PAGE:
Mary was experiencing low self-esteem and worthlessness.
She’d say her eyes were “broken faucets.” She’d cry often, and would easily get irritated and explode at her children and husband. She had gained weight in the past year. She snacked all day and would finish a bag of chips in minutes without even noticing. She had difficulty concentrating, felt muscle tension, and above all, she was feeling like the “worst mother in the world.” One day she reported she just wanted to “escape her world.”
She was not suicidal but just wanted a break. She didn’t see the light at the end of the tunnel any time soon. Sometimes she would say things like “I feel my heart being crushed. I am a bad person. I am exhausted and ready to quit. Things haven’t gone my way.”
Why was Mary so depressed?
She had a supportive husband and three children. Her husband had a good job and she had not worked outside of the home since she got married. Everyone in her family was in good health – except her. Her adolescent son was making choices she didn’t like. His latest choices were against the family’s religious values and beliefs. It pained her to see her “baby” go against what she taught him for seventeen years! She felt like a failure.
Mary was attributing her son’s misbehavior to herself. Intellectually, she agreed her son had a choice. After all, she had taught him about freedom and power to choose. But her guilt kept nagging within her: “It didn’t do me any good to stay home. Maybe if I had worked outside of the home he would not be so spoiled. I should have been stricter. I should have spent more time with him. I should have home-schooled him.”
There were a lot of regrets, tears, and grief. Her handsome, well-groomed, intelligent, and healthy-looking son was becoming a memory. Things were turning out differently than expected. Her pain was intolerable and she tried to hide it. Arguments, yelling, and silence were only increasing the emotional gap between mother and son.
She was focusing on the half-empty glass.
She rehearsed in her mind all that “she should have done, should not have done, and could’ve done.” Mary was focusing on the half-empty glass. She could not forgive herself. Her thoughts were getting her deeper and deeper into a black hole. At night she would go over things she had said or may have done in the past that “could’ve caused” her son to take a different path than what she had anticipated for him.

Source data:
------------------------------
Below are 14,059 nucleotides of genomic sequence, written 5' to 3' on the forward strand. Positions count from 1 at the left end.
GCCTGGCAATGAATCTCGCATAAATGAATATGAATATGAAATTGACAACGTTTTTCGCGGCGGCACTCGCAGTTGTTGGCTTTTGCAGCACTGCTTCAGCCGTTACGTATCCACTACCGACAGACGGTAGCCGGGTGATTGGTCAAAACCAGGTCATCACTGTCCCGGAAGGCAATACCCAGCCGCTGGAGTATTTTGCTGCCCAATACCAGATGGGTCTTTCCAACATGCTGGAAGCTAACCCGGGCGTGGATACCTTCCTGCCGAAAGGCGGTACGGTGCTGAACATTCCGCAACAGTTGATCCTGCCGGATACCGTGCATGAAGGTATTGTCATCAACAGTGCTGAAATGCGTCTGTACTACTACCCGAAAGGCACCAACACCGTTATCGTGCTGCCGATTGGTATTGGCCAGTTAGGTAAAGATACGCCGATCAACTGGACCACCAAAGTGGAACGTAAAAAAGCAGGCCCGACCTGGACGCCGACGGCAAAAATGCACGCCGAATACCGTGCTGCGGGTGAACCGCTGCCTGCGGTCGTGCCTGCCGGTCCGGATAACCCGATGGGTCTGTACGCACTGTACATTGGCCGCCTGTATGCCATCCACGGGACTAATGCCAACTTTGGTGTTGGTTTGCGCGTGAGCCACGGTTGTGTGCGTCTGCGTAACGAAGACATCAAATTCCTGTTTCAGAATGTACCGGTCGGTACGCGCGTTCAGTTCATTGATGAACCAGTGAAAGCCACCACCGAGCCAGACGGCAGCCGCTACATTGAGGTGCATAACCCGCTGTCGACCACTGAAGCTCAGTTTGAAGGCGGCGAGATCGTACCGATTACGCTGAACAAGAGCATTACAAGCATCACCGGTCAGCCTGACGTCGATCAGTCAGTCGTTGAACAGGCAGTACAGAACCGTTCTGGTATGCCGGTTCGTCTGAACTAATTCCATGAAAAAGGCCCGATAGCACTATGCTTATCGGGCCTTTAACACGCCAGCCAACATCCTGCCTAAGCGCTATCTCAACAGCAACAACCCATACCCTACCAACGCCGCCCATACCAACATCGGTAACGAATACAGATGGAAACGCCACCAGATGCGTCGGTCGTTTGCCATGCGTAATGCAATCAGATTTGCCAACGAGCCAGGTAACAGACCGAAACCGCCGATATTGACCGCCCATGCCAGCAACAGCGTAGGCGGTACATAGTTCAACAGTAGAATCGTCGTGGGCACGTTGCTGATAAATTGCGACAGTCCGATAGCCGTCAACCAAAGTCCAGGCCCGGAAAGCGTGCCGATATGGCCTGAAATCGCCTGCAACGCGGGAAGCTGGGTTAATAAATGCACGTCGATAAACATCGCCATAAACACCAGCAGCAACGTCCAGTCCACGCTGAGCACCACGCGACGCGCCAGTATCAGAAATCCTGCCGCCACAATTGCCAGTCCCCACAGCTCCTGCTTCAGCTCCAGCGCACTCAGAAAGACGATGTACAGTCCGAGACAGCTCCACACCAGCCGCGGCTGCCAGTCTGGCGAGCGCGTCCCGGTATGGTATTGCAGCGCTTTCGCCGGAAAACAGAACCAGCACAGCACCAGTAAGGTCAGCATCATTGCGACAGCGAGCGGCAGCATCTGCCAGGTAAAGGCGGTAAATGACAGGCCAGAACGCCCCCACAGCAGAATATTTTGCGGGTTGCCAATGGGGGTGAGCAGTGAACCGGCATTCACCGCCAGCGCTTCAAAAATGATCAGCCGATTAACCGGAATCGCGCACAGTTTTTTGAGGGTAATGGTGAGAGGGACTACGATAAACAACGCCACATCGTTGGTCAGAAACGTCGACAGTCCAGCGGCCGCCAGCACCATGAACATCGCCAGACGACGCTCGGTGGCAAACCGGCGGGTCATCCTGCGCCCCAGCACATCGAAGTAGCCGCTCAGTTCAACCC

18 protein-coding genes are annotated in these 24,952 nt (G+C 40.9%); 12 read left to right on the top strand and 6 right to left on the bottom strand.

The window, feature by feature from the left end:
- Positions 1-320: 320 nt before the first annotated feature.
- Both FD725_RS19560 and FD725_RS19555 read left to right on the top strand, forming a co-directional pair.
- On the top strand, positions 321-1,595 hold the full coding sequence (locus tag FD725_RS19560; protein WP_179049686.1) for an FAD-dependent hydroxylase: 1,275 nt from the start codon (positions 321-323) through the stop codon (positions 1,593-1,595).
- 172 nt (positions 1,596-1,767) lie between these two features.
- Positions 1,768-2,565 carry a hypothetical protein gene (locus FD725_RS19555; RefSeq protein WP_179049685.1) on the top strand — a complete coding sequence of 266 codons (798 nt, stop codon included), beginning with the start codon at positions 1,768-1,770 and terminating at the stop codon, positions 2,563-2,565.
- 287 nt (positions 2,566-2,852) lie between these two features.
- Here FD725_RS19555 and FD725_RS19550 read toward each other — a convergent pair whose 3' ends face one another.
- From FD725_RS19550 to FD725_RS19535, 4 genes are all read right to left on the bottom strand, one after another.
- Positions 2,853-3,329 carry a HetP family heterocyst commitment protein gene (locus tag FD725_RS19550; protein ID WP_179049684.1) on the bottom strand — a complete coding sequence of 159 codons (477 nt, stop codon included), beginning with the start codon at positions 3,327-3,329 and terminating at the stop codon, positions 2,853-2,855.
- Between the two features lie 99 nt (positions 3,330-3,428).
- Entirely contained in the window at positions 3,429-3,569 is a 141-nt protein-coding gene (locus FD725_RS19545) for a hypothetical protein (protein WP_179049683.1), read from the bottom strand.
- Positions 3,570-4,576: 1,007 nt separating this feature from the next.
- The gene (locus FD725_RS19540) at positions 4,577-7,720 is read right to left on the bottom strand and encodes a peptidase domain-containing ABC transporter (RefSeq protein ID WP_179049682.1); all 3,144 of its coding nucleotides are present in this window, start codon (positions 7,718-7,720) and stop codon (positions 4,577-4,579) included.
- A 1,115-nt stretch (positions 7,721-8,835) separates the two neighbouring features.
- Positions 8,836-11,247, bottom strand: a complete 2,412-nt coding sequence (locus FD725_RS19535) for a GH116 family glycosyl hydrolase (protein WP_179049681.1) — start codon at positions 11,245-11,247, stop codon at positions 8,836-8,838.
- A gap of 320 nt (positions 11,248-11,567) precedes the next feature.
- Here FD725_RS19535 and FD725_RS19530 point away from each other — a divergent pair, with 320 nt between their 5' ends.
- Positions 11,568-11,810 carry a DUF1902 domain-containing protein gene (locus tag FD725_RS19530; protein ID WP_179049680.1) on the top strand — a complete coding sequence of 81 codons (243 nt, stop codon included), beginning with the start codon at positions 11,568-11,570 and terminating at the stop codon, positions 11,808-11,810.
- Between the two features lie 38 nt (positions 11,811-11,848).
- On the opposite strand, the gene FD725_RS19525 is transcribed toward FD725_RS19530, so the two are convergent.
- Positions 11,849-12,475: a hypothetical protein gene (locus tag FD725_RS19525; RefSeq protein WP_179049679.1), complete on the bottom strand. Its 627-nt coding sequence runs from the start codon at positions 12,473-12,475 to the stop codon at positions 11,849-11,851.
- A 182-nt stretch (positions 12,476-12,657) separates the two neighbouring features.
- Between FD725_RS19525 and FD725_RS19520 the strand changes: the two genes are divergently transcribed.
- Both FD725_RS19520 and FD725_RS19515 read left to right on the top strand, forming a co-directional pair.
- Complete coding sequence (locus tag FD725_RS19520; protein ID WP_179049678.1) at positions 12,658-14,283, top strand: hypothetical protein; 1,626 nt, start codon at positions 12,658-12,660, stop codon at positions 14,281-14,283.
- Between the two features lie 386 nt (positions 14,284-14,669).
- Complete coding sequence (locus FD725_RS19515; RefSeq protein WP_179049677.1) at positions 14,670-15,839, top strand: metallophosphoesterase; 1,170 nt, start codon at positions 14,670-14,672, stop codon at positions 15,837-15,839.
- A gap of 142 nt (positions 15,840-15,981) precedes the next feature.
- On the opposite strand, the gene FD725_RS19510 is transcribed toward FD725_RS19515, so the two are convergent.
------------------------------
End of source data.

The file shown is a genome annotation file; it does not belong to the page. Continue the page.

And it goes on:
She found herself in my office at her husband’s request. She actually didn’t believe she needed help. She believed she was a strong woman and could handle any trial. “After all, isn’t that what life is about? We need to endure our trials, don’t we?” she’d say. I agreed with her, but reminded her enduring to the end doesn’t mean we have to suffer in guilt and pain the rest of our lives. She was experiencing many errors in her thinking.
Mary’s story represents stories from other women I have seen and counseled in my office. Many of them are experiencing emotional pain, difficulty sleeping, concentration problems, anger, regret, guilt, shame, anxiety, fear, loneliness, discouragement, and more.
The good news is that there is hope, People who suffer from depression and anxiety disorders can learn the skills to overcome their challenges.
Mary learned what was going on in her body and determined she needed to see her physician for medication. She made a plan to improve her physical condition by eating healthier and exercising. She learned relaxation skills such as progressive muscle relaxation techniques, visual imagery, and simple mindfulness exercises. Her sleeping habits also needed some readjustment.
She had forgotten to take care of herself and find joy. She took small steps to attain goals to develop new hobbies. She resumed activities she had abandoned. She had previously believed that she should focus all her time and attention to help her son figure things out. She realized her son needed to do most of the work. She finally recognized how her thinking errors and self-defeating beliefs had affected her emotions negatively. She identified the source of her negative core beliefs. She was able to change them by working diligently outside the weekly sessions. She learned a series of writing exercises and became an avid writer; that contributed to her healing also.
If you can relate to Mary’s feelings, remember there are answers — there always are. Talk to a loved one you can trust. He or she can help you find the right therapist for you. It is possible to have joy despite the trials and challenges of life.
Hagen, A. (2012). Healing Those Stubborn Emotional Wounds. Psych Central. Retrieved on April 20, 2014, from http://psychcentral.com/lib/healing-those-stubborn-emotional-wounds/00014100
Last reviewed: By John M. Grohol, Psy.D. on 30 Jan 2013
Published on PsychCentral.com. All rights reserved.